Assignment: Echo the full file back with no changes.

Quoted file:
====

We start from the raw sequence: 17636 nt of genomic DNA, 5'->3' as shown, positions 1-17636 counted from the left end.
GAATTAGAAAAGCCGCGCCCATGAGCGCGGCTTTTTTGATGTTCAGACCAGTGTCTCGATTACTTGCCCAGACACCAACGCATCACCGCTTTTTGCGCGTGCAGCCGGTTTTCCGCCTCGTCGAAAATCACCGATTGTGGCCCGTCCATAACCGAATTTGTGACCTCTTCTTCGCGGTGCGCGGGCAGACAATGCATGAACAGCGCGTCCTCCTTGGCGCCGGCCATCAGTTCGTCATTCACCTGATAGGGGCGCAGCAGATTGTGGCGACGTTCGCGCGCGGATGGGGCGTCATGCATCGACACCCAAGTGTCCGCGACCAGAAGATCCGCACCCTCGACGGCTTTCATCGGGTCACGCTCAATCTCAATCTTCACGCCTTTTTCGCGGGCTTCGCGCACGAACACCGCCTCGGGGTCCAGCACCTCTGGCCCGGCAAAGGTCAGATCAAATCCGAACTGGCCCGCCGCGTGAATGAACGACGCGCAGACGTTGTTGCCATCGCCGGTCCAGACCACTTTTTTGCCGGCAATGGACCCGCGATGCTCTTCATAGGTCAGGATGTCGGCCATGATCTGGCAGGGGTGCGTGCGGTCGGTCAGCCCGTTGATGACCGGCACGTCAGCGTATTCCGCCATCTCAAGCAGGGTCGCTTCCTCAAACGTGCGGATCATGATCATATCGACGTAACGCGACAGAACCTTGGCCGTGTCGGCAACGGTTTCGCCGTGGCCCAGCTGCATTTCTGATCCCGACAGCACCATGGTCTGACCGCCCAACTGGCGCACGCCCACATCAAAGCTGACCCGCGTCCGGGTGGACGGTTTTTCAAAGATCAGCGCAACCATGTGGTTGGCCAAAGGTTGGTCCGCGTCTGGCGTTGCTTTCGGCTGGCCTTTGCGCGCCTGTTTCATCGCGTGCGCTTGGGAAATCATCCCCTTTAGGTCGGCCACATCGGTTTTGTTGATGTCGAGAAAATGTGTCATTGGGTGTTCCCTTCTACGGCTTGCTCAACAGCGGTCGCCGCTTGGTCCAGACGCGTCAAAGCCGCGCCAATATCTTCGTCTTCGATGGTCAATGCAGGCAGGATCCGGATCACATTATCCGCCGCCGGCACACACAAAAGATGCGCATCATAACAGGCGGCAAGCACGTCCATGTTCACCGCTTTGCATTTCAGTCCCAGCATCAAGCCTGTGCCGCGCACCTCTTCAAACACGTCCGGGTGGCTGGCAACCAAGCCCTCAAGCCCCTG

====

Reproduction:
We start from the raw sequence: 17636 nt of genomic DNA, 5'->3' as shown, positions 1-17636 counted from the left end.
GAATTAGAAAAGCCGCGCCCATGAGCGCGGCTTTTTTGATGTTCAGACCAGTGTCTCGATTACTTGCCCAGACACCAACGCATCACCGCTTTTTGCGCGTGCAGCCGGTTTTCCGCCTCGTCGAAAATCACCGATTGTGGCCCGTCCATAACCGAATTTGTGACCTCTTCTTCGCGGTGCGCGGGCAGACAATGCATGAACAGCGCGTCCTCCTTGGCGCCGGCCATCAGTTCGTCATTCACCTGATAGGGGCGCAGCAGATTGTGGCGACGTTCGCGCGCGGATGGGGCGTCATGCATCGACACCCAAGTGTCCGCGACCAGAAGATCCGCACCCTCGACGGCTTTCATCGGGTCACGCTCAATCTCAATCTTCACGCCTTTTTCGCGGGCTTCGCGCACGAACACCGCCTCGGGGTCCAGCACCTCTGGCCCGGCAAAGGTCAGATCAAATCCGAACTGGCCCGCCGCGTGAATGAACGACGCGCAGACGTTGTTGCCATCGCCGGTCCAGACCACTTTTTTGCCGGCAATGGACCCGCGATGCTCTTCATAGGTCAGGATGTCGGCCATGATCTGGCAGGGGTGCGTGCGGTCGGTCAGCCCGTTGATGACCGGCACGTCAGCGTATTCCGCCATCTCAAGCAGGGTCGCTTCCTCAAACGTGCGGATCATGATCATATCGACGTAACGCGACAGAACCTTGGCCGTGTCGGCAACGGTTTCGCCGTGGCCCAGCTGCATTTCTGATCCCGACAGCACCATGGTCTGACCGCCCAACTGGCGCACGCCCACATCAAAGCTGACCCGCGTCCGGGTGGACGGTTTTTCAAAGATCAGCGCAACCATGTGGTTGGCCAAAGGTTGGTCCGCGTCTGGCGTTGCTTTCGGCTGGCCTTTGCGCGCCTGTTTCATCGCGTGCGCTTGGGAAATCATCCCCTTTAGGTCGGCCACATCGGTTTTGTTGATGTCGAGAAAATGTGTCATTGGGTGTTCCCTTCTACGGCTTGCTCAACAGCGGTCGCCGCTTGGTCCAGACGCGTCAAAGCCGCGCCAATATCTTCGTCTTCGATGGTCAATGCAGGCAGGATCCGGATCACATTATCCGCCGCCGGCACACACAAAAGATGCGCATCATAACAGGCGGCAAGCACGTCCATGTTCACCGCTTTGCATTTCAGTCCCAGCATCAAGCCTGTGCCGCGCACCTCTTCAAACACGTCCGGGTGGCTGGCAACCAAGCCCTCAAGCCCCTG